20 Gauge Pheasant Loads Compared

Eight different twenty gauge shotshells were given a rough pattern comparison at a laser-verified forty yards. All shells were fired out of a six pound, 24 inch barrel, Benelli M2 20 Comfortech autoloader. All shells were compared using the same “modified” Trulock Precision Hunter Extended choke tube with an exit diameter of .605 inches. The barrel of this Benelli M2 mics at an inside diameter of .620 inches, so this is a .015 in. constriction choke, in this individual gun.

The goal of an excellent wingshooting pattern is not the tightest possible pattern, it is the largest effective spread at the ranges we want to shoot at. The challenging part is that the “largest effective spread” can only exist at one specific range. If we are looking for the “best” pattern at 20, 40, and 60 yards that means a minimum of three different choke tubes.

So, there is invariably some compromise. Though wild pheasants in Illinois are “variable,” most of the pheasants I've taken over the last thirty years have been at between 35 and 45 yards. We've all heard the “late season pheasant” myth, but around here the skittish pheasants that get up wild the first couple weeks of the season apparently have not read that they are not "supposed to be" late season pheasants. Buddy the wonder dog is a hard worker, covering a lot of ground. He ranges out to twenty-five yards or so, making the forty yard shot more the norm than the exception. Part of this comes with being wild pheasants, birds that need to be smarter than a coyote every day of their lives.


Of the eight loads we looked at, there was a very pleasant surprise, a load we hadn't patterned before: the Kent #K203TK36-5 “Ultimate Diamond Shot” lead turkey load. It is a 1-1/4 oz. 1300 fps #5 lead shotshell that patterned better at 40 yards with the Trulock Precision Hunter choke tube than many, many generic 1-1/4 oz. 12 gauge combinations we've evaluated in the past. Best of all, this Kent shotshell is a bargain: it goes for about $4.99 per box of ten, about fifty cents a shell for a high performance 20 gauge rooster stomper.

Of the other shells, our long-time favorite Federal 1-5/16 oz. #5 shell and the Federal 1-1/8 oz. #7 Heavyweight 2-3/4 inch shells were the tightest patterning. Actually, too tight at 40 yards, so going with an even lighter constriction of .010 inch or so would be in order for 35 – 40 yard work. For longer ranges, 50 – 55 yards, these would be two of the best shells to work with. Both of these loads have Federal's Flite Control wad which seems to slow the opening of the pattern, even with light constriction chokes.

If you use lead, the Kent 1-1/4 oz. 1300 fps load and the Federal 1-5/16 oz. 1185 fps loads are both very strong loads. If “no tox” is needed or desired, the Kent Tungsten Matrix 1360 fps 1-1/8 oz. load or the Federal Heavyweight #7 1-1/8 oz. 1100 fps shells are top selections. Kent Tungsten-Matrix loads are safe for “lead only” barrels and choke tubes. The Federal Heavyweight #7 1-1/8 oz. shell is extremely soft-shooting as well, as you might surmise from its lighter payload and 1100 fps muzzle velocity.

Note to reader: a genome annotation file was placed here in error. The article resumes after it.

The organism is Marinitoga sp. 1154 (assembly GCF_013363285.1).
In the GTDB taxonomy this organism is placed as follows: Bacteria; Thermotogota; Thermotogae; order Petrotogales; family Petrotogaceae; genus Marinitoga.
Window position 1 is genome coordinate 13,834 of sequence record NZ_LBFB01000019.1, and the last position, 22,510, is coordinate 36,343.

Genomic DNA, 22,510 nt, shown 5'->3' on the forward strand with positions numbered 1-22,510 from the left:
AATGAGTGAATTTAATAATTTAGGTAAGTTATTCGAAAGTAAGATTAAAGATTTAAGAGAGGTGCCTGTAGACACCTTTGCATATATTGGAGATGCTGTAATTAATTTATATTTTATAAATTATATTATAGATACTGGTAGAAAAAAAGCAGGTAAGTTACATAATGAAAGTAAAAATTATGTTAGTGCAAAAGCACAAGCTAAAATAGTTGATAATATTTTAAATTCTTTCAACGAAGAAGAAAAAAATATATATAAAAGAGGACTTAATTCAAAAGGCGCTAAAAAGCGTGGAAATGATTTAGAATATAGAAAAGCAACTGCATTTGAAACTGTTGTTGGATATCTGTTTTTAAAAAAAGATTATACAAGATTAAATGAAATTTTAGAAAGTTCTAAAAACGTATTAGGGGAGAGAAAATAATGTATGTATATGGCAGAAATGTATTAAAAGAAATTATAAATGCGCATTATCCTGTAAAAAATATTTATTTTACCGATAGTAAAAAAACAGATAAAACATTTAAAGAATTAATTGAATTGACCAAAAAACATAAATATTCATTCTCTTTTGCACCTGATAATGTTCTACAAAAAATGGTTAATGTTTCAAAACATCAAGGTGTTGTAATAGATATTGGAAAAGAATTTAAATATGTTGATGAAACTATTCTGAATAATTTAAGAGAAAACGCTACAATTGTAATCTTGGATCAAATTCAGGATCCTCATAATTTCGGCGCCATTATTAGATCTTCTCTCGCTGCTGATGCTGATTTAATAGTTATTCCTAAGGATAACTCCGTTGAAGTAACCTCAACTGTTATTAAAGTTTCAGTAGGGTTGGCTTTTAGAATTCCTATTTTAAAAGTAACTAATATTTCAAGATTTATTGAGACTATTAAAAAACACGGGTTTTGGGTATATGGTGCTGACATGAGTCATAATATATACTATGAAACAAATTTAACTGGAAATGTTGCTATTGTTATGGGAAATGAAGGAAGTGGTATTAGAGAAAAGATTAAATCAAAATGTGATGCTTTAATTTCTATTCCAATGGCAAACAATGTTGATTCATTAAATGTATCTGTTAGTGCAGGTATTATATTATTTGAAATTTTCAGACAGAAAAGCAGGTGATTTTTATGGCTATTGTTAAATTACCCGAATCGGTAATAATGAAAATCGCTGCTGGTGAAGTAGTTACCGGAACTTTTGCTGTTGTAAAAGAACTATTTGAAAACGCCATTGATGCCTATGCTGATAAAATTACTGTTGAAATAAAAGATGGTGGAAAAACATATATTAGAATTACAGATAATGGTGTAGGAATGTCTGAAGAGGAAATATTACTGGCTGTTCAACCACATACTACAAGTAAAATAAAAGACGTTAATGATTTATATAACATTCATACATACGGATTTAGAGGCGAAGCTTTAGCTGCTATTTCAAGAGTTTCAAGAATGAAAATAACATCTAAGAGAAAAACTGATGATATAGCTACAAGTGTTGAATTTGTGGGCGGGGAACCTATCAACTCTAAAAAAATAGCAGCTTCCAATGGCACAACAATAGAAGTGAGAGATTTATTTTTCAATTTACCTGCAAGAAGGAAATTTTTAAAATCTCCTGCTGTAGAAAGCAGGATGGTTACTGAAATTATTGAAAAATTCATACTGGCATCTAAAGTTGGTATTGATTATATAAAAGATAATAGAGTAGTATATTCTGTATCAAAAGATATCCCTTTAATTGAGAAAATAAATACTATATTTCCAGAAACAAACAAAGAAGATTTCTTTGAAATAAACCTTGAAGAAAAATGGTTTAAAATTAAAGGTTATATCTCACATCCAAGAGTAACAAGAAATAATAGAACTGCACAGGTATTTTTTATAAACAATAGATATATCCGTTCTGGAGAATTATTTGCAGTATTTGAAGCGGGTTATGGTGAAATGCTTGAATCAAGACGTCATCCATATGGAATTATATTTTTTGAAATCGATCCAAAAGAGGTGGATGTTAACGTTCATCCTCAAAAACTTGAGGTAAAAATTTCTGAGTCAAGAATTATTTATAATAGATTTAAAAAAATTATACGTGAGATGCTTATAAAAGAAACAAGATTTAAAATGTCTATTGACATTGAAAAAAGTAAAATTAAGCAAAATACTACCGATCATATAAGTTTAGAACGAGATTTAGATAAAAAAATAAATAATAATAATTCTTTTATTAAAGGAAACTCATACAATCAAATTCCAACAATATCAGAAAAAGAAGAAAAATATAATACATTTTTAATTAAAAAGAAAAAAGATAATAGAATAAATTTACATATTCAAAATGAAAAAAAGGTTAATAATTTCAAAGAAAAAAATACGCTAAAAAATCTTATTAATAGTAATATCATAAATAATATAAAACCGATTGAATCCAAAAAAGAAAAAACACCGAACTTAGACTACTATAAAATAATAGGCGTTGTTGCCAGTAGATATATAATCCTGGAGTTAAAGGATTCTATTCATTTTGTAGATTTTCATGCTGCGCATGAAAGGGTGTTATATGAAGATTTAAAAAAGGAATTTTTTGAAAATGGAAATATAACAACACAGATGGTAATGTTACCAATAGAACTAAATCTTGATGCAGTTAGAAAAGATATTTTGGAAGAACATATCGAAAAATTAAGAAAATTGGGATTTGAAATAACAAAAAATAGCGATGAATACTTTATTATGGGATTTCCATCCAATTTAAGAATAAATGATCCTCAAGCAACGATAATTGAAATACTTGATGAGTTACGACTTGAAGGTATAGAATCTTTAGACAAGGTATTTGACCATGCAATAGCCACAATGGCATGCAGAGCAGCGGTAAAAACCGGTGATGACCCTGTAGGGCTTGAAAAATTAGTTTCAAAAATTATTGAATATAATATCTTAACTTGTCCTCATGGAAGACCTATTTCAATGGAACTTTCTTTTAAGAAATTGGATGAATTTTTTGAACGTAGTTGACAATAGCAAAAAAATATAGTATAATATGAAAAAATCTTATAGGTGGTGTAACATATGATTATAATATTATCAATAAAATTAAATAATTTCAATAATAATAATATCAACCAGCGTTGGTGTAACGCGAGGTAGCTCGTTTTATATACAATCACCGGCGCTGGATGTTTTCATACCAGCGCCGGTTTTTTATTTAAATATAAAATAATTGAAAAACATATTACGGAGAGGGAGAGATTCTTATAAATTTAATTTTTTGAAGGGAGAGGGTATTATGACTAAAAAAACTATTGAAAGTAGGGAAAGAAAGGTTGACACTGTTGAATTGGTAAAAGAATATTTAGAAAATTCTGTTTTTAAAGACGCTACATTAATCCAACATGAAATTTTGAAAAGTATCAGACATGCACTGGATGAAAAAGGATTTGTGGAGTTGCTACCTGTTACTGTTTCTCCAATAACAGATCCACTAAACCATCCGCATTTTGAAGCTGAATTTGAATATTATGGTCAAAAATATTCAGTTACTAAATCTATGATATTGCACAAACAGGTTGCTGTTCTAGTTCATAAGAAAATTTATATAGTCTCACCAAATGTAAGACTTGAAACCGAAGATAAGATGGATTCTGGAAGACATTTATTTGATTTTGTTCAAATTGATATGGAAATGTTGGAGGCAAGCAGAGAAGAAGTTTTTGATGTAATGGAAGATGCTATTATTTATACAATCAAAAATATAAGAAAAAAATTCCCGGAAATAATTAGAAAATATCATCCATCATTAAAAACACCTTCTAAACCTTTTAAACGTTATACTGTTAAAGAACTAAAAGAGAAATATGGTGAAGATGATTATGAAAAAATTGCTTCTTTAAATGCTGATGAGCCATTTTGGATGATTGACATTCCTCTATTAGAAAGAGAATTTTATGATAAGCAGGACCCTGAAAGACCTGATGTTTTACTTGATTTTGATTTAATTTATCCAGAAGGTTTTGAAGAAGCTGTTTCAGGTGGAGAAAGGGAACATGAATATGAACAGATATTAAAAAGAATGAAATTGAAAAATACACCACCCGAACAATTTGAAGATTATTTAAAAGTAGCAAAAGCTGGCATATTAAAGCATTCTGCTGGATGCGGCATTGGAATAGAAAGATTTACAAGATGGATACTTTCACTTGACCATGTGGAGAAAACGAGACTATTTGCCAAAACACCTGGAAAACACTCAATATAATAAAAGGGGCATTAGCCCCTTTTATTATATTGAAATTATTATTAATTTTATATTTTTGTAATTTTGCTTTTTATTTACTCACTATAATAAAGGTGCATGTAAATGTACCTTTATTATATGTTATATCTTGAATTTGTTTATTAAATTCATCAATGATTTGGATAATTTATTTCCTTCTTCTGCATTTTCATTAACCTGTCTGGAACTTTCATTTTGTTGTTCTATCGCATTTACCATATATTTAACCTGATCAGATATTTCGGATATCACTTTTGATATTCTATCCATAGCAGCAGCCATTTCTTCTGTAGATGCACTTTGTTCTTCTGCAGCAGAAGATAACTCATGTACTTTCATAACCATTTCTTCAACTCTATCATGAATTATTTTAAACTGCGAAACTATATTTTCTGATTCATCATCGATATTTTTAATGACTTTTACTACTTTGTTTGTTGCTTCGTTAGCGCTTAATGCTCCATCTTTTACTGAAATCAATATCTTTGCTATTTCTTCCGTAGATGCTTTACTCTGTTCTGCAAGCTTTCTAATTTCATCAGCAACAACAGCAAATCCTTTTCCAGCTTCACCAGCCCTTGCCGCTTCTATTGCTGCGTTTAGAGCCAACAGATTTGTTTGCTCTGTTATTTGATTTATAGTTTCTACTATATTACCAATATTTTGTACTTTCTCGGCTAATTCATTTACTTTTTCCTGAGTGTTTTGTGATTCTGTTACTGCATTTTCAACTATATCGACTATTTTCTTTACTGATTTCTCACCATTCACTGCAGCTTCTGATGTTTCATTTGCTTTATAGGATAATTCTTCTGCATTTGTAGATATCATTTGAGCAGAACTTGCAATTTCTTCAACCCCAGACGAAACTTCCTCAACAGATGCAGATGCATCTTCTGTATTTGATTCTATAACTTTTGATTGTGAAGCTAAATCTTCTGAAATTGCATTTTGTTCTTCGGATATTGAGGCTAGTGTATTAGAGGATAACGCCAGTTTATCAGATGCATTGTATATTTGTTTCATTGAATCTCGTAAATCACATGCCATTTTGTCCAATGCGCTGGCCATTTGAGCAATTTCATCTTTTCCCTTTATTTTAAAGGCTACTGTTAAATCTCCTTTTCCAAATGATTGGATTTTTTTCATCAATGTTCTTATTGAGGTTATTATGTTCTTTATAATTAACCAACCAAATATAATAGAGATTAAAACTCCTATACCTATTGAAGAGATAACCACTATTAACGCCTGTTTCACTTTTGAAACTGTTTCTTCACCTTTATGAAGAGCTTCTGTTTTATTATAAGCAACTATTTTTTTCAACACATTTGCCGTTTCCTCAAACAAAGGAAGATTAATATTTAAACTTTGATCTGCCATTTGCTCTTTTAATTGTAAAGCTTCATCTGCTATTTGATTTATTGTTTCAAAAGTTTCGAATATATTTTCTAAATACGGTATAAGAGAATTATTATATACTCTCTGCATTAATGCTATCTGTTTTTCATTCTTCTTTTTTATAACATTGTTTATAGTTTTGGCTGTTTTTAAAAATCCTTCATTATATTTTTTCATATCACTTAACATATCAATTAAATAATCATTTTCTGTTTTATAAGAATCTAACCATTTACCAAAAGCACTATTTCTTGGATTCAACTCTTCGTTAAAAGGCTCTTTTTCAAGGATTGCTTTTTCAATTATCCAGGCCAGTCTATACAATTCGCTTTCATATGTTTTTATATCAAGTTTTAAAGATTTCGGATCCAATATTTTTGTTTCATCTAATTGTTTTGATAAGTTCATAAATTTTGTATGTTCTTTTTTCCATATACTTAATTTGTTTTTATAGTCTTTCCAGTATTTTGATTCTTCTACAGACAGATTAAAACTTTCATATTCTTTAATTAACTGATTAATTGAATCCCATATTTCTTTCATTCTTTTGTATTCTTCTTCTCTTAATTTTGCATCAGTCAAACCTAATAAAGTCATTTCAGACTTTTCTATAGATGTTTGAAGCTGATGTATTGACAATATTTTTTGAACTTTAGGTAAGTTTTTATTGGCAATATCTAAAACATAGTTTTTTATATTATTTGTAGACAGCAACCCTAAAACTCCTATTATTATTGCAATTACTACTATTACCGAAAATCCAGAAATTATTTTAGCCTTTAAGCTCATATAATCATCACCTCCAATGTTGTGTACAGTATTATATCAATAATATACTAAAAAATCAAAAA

To do a reasonable representative sampling, it takes a minimum of five patterns per shell although ten is better. From many prior patterning sessions, we've had already redundantly confirmed how good the Federal 1-5/16 oz., Federal Heavyweight #7 1-1/8 oz., and Kent Tungsten-Matrix 1-1/8 oz. shotshells really are, in a wide variety of 20 gauge shotguns. The big winner here is the Kent #K203TK36-5 “Ultimate Diamond Shot” lead turkey load. It is an an outstandingly good 20 gauge pheasant load at a bargain price.

Results not only may vary in your shotgun, they will vary. Based on the patterns produced here and on other tests in a wide variety of 20 gauge shotguns, a reasonable rating of the best-performing shells is as follows.


1) Kent Ultimate Diamond Shot 1-1/4 oz. #5, 1300 fps.

2) Federal Premium 1-5/16 oz. #5, 1185 fps.


1) Kent Tungsten-Matrix 1-1/8 oz. #5, 1360 fps.

2) Federal Heavyweight 1-1/8 oz. #7, 2-3/4 in. unfolded length shell, 1100 fps.


The lowest recoil shell, by far, is the 1100 fps Federal Heavyweight, suitable naturally for 2-3/4 in. chambered 20 gauges as well as 3 in., and are good enough to be an effective turkey load when properly choked.

Easily the best bargain of the tested shells is the Kent Ultimate Diamond Turkey Loads at about fifty cents a shell, five bucks per box of ten cartridges.

The Kent Tungsten-Matrix shell is safe for lead-only barrels and chokes, and easier on forcing cones, barrels, and chokes than steel loads as well.


As you might imagine, the patterning wasn't just for show. Above, Buddy retrieves his second rooster of the day, dropped just inside 50 yards with a Kent Ultimate Diamond Shot 1-1/4 oz. of #5 lead shotshell, a Trulock Precision Hunter Modified Extended choke, fired out of a Benelli M2 twenty gauge.

Copyright 2011 by Randy Wakeman. All Rights Reserved.

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